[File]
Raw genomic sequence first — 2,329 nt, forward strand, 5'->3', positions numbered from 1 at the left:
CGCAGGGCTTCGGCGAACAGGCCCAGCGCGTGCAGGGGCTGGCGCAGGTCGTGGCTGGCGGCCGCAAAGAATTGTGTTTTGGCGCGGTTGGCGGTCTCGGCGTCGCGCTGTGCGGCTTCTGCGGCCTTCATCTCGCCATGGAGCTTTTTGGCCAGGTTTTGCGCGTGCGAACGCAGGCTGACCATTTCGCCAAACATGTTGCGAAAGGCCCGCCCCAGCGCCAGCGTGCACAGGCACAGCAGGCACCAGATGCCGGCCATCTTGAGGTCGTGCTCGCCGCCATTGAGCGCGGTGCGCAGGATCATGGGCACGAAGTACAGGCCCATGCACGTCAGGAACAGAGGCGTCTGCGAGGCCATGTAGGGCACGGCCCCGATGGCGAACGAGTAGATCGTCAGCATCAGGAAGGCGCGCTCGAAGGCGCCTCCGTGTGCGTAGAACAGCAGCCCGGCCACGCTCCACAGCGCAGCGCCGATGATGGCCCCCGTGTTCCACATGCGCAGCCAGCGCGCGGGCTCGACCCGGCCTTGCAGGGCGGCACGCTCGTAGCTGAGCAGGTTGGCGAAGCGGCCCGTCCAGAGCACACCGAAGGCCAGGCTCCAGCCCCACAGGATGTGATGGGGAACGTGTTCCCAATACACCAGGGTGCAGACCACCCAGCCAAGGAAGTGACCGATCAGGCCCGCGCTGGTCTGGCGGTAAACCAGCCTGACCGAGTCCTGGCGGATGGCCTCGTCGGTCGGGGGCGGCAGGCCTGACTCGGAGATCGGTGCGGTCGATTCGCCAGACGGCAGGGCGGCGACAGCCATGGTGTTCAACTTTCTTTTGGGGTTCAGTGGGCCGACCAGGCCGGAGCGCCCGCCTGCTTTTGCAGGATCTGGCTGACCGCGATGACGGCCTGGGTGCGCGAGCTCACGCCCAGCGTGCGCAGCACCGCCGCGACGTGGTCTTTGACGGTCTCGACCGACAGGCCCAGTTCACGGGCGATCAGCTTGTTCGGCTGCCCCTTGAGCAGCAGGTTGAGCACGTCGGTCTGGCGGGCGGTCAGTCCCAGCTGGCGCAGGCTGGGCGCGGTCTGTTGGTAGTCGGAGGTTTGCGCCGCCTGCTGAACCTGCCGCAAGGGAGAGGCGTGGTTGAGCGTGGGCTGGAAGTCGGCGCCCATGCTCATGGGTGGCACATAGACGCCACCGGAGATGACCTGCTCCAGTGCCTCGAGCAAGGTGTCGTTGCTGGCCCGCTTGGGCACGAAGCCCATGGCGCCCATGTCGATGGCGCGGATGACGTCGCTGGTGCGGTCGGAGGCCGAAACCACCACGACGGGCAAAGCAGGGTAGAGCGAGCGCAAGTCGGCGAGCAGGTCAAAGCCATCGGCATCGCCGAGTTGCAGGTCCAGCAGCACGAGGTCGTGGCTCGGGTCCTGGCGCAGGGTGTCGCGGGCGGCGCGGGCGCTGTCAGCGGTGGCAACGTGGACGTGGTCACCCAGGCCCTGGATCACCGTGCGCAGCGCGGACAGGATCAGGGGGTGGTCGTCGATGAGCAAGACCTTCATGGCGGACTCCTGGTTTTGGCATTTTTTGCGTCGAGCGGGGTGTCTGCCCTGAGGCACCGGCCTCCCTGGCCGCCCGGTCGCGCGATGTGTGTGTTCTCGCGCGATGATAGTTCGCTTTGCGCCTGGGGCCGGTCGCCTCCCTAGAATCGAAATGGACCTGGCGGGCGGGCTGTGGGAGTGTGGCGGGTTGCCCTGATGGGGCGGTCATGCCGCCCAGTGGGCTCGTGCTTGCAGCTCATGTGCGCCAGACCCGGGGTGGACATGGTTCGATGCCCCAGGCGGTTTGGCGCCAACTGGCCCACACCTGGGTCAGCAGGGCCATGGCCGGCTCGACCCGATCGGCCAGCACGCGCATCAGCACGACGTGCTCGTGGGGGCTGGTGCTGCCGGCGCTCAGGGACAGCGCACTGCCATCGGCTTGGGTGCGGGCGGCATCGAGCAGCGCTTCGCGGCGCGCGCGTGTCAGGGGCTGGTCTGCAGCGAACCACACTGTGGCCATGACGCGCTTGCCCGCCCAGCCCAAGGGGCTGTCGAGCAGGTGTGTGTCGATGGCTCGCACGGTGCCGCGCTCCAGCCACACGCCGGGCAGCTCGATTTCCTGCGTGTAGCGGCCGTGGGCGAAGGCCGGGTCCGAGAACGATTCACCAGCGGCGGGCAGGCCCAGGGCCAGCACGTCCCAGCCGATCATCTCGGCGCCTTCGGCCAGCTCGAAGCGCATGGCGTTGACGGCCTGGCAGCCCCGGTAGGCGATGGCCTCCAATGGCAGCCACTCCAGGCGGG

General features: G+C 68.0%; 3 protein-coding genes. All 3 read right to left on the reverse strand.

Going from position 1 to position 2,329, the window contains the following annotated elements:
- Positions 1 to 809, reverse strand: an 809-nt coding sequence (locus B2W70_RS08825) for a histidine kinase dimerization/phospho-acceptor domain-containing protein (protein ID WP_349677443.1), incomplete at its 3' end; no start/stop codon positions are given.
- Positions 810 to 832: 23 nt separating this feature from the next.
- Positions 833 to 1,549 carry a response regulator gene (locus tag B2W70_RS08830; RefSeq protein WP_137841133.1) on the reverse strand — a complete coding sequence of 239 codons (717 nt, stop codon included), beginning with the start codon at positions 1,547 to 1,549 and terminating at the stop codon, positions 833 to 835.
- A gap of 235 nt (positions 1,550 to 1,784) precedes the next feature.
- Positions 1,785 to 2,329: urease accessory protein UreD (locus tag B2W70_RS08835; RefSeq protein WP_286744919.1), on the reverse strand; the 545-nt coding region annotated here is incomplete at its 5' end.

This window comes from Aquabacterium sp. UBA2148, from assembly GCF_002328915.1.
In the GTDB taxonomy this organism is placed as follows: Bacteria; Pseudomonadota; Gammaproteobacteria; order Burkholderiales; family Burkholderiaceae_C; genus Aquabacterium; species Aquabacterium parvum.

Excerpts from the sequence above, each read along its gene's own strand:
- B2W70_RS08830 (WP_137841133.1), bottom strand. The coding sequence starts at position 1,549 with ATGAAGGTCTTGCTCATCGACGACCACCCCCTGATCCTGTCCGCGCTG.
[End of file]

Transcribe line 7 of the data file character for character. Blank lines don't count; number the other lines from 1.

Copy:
- Positions 833 to 1,549 carry a response regulator gene (locus tag B2W70_RS08830; RefSeq protein WP_137841133.1) on the reverse strand — a complete coding sequence of 239 codons (717 nt, stop codon included), beginning with the start codon at positions 1,547 to 1,549 and terminating at the stop codon, positions 833 to 835.